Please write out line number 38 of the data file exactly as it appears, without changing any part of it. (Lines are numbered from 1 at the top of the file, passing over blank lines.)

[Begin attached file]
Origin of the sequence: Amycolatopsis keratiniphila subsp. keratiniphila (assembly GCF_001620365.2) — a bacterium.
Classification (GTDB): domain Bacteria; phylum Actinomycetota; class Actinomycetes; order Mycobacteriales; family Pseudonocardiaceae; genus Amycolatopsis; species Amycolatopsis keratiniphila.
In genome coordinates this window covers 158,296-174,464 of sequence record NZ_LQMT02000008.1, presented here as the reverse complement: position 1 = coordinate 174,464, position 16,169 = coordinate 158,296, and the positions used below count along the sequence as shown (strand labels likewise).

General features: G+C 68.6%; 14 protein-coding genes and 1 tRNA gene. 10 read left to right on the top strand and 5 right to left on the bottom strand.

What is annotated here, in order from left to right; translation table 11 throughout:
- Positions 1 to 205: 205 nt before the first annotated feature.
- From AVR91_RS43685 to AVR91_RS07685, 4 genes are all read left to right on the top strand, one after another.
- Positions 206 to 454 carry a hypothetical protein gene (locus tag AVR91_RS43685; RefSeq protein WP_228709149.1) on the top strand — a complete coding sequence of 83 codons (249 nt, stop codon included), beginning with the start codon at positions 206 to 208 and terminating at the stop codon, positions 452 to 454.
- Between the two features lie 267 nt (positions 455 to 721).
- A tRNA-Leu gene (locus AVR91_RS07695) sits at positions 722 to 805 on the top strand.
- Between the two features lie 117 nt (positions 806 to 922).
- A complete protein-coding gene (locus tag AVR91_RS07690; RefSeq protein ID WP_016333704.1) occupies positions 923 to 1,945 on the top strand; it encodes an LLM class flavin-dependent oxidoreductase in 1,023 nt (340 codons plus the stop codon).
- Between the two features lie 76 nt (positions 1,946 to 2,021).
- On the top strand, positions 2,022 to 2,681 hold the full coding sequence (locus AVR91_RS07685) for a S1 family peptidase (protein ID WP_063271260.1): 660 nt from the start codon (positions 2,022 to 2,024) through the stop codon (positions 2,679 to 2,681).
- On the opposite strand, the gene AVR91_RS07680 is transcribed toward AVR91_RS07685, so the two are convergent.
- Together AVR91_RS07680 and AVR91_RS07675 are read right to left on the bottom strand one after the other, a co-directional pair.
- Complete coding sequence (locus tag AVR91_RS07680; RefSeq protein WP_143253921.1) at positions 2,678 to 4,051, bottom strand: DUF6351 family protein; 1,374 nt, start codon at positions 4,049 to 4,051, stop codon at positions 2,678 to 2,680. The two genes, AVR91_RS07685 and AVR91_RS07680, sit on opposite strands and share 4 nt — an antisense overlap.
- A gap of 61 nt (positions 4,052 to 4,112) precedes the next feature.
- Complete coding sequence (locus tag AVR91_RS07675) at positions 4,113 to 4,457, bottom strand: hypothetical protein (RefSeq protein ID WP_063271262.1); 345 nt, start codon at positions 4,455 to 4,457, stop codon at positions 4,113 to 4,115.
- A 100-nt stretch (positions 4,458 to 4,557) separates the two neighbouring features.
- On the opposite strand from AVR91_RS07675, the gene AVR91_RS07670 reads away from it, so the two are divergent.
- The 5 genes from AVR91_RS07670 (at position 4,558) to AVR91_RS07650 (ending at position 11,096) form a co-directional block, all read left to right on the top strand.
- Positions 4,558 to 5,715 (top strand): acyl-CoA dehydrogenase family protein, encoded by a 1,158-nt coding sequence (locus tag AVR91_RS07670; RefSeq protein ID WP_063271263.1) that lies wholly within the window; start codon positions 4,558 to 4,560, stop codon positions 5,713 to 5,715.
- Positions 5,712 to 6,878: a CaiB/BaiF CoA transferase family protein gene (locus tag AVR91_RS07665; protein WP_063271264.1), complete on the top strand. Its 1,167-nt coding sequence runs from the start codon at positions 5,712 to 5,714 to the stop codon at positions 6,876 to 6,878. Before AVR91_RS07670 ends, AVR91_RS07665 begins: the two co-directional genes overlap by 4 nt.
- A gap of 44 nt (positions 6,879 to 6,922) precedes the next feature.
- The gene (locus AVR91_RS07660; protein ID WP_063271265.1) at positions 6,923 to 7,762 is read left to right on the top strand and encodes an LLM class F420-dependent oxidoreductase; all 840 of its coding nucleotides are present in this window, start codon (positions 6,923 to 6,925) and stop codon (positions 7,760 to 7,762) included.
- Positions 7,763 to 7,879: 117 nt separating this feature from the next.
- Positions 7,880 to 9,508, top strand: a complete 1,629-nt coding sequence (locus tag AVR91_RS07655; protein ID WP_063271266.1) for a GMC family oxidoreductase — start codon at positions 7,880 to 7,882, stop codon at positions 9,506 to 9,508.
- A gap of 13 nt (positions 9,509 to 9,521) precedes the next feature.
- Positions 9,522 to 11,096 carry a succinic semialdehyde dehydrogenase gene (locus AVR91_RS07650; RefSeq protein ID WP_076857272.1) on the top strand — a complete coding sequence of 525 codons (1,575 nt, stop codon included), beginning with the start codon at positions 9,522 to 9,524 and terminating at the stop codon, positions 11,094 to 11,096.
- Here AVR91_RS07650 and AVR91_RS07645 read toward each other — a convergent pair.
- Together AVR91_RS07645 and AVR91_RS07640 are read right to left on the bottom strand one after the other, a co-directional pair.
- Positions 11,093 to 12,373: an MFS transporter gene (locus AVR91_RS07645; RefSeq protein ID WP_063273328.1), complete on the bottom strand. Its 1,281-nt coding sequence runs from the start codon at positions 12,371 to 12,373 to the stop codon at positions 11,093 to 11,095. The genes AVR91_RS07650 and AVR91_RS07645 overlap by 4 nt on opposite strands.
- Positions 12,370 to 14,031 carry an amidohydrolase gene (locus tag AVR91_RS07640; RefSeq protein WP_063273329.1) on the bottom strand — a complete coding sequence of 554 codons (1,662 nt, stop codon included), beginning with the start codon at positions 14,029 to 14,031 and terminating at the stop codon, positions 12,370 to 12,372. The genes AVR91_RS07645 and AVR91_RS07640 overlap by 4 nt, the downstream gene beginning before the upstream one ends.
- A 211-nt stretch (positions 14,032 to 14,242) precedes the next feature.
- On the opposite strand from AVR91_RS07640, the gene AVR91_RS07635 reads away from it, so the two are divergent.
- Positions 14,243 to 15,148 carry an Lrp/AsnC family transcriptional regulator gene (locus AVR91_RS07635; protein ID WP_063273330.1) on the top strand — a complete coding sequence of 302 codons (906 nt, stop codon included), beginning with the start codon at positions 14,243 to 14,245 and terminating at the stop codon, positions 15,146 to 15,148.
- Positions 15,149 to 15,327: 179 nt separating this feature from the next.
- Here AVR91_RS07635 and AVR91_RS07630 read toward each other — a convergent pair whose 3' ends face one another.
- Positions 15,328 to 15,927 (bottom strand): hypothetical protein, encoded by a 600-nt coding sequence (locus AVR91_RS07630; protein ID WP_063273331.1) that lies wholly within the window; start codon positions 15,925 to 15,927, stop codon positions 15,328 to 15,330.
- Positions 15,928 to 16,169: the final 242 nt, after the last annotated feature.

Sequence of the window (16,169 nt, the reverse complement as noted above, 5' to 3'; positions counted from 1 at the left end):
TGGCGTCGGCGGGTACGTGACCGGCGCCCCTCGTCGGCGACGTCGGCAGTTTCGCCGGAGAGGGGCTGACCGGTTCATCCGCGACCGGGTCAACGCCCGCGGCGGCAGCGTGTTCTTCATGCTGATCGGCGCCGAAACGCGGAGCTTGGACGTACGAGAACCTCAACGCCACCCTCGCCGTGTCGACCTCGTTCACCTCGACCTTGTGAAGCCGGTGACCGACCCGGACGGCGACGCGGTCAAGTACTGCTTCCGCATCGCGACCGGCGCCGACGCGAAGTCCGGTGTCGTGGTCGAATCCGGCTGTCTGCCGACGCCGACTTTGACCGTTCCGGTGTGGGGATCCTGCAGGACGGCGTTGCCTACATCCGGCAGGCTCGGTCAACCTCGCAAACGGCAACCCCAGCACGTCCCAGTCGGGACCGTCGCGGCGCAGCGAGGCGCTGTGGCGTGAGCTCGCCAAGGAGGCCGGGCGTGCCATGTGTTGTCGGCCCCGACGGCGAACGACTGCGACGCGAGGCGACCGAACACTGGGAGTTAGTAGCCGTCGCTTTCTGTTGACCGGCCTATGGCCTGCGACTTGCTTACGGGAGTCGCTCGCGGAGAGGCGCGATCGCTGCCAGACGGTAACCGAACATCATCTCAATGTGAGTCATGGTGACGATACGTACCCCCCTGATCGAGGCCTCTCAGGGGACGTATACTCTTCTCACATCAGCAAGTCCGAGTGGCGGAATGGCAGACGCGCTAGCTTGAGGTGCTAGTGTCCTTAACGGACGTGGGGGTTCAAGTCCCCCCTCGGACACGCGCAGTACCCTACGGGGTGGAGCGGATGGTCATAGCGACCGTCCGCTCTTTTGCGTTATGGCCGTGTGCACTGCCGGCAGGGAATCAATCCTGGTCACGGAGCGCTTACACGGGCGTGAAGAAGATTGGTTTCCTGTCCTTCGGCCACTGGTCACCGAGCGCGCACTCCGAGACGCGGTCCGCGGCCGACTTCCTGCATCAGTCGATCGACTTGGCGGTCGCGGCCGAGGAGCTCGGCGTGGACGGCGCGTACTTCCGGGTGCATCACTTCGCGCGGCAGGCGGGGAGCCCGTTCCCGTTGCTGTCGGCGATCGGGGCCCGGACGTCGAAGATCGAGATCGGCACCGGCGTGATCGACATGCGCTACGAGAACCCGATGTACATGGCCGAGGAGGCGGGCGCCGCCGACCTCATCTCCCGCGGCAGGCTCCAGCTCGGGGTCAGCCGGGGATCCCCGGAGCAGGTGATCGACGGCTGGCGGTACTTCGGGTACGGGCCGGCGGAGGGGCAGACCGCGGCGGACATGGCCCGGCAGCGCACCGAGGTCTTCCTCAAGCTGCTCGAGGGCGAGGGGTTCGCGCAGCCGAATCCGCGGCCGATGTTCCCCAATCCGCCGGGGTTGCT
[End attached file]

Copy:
- Positions 15,149 to 15,327: 179 nt separating this feature from the next.